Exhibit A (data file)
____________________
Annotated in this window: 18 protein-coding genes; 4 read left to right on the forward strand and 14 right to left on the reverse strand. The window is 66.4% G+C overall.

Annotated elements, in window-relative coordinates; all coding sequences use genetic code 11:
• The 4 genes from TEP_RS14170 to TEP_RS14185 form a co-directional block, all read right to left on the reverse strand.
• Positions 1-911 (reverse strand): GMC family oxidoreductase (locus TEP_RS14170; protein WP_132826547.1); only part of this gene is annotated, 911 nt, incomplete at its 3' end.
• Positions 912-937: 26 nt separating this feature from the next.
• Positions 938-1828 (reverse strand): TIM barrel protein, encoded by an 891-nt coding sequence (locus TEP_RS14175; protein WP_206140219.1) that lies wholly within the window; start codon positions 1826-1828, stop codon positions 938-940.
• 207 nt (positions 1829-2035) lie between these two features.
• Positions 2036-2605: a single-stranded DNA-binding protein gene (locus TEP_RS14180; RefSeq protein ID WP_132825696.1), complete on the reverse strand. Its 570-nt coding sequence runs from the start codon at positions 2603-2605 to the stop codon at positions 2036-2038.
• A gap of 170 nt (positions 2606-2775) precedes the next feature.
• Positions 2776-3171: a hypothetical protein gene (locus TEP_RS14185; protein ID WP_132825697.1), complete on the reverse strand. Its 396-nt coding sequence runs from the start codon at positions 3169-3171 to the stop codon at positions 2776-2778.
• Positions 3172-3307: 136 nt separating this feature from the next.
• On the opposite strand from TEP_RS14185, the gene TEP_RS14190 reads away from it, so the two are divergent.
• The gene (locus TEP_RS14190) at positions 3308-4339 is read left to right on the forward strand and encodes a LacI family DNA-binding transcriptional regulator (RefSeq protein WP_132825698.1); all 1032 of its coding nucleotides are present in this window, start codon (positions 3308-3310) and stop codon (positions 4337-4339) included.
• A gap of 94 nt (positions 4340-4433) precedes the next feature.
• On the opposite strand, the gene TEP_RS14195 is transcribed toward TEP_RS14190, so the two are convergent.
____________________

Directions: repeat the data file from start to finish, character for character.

Annotated in this window: 18 protein-coding genes; 4 read left to right on the forward strand and 14 right to left on the reverse strand. The window is 66.4% G+C overall.

Annotated elements, in window-relative coordinates; all coding sequences use genetic code 11:
• The 4 genes from TEP_RS14170 to TEP_RS14185 form a co-directional block, all read right to left on the reverse strand.
• Positions 1-911 (reverse strand): GMC family oxidoreductase (locus TEP_RS14170; protein WP_132826547.1); only part of this gene is annotated, 911 nt, incomplete at its 3' end.
• Positions 912-937: 26 nt separating this feature from the next.
• Positions 938-1828 (reverse strand): TIM barrel protein, encoded by an 891-nt coding sequence (locus TEP_RS14175; protein WP_206140219.1) that lies wholly within the window; start codon positions 1826-1828, stop codon positions 938-940.
• 207 nt (positions 1829-2035) lie between these two features.
• Positions 2036-2605: a single-stranded DNA-binding protein gene (locus TEP_RS14180; RefSeq protein ID WP_132825696.1), complete on the reverse strand. Its 570-nt coding sequence runs from the start codon at positions 2603-2605 to the stop codon at positions 2036-2038.
• A gap of 170 nt (positions 2606-2775) precedes the next feature.
• Positions 2776-3171: a hypothetical protein gene (locus TEP_RS14185; protein ID WP_132825697.1), complete on the reverse strand. Its 396-nt coding sequence runs from the start codon at positions 3169-3171 to the stop codon at positions 2776-2778.
• Positions 3172-3307: 136 nt separating this feature from the next.
• On the opposite strand from TEP_RS14185, the gene TEP_RS14190 reads away from it, so the two are divergent.
• The gene (locus TEP_RS14190) at positions 3308-4339 is read left to right on the forward strand and encodes a LacI family DNA-binding transcriptional regulator (RefSeq protein WP_132825698.1); all 1032 of its coding nucleotides are present in this window, start codon (positions 3308-3310) and stop codon (positions 4337-4339) included.
• A gap of 94 nt (positions 4340-4433) precedes the next feature.
• On the opposite strand, the gene TEP_RS14195 is transcribed toward TEP_RS14190, so the two are convergent.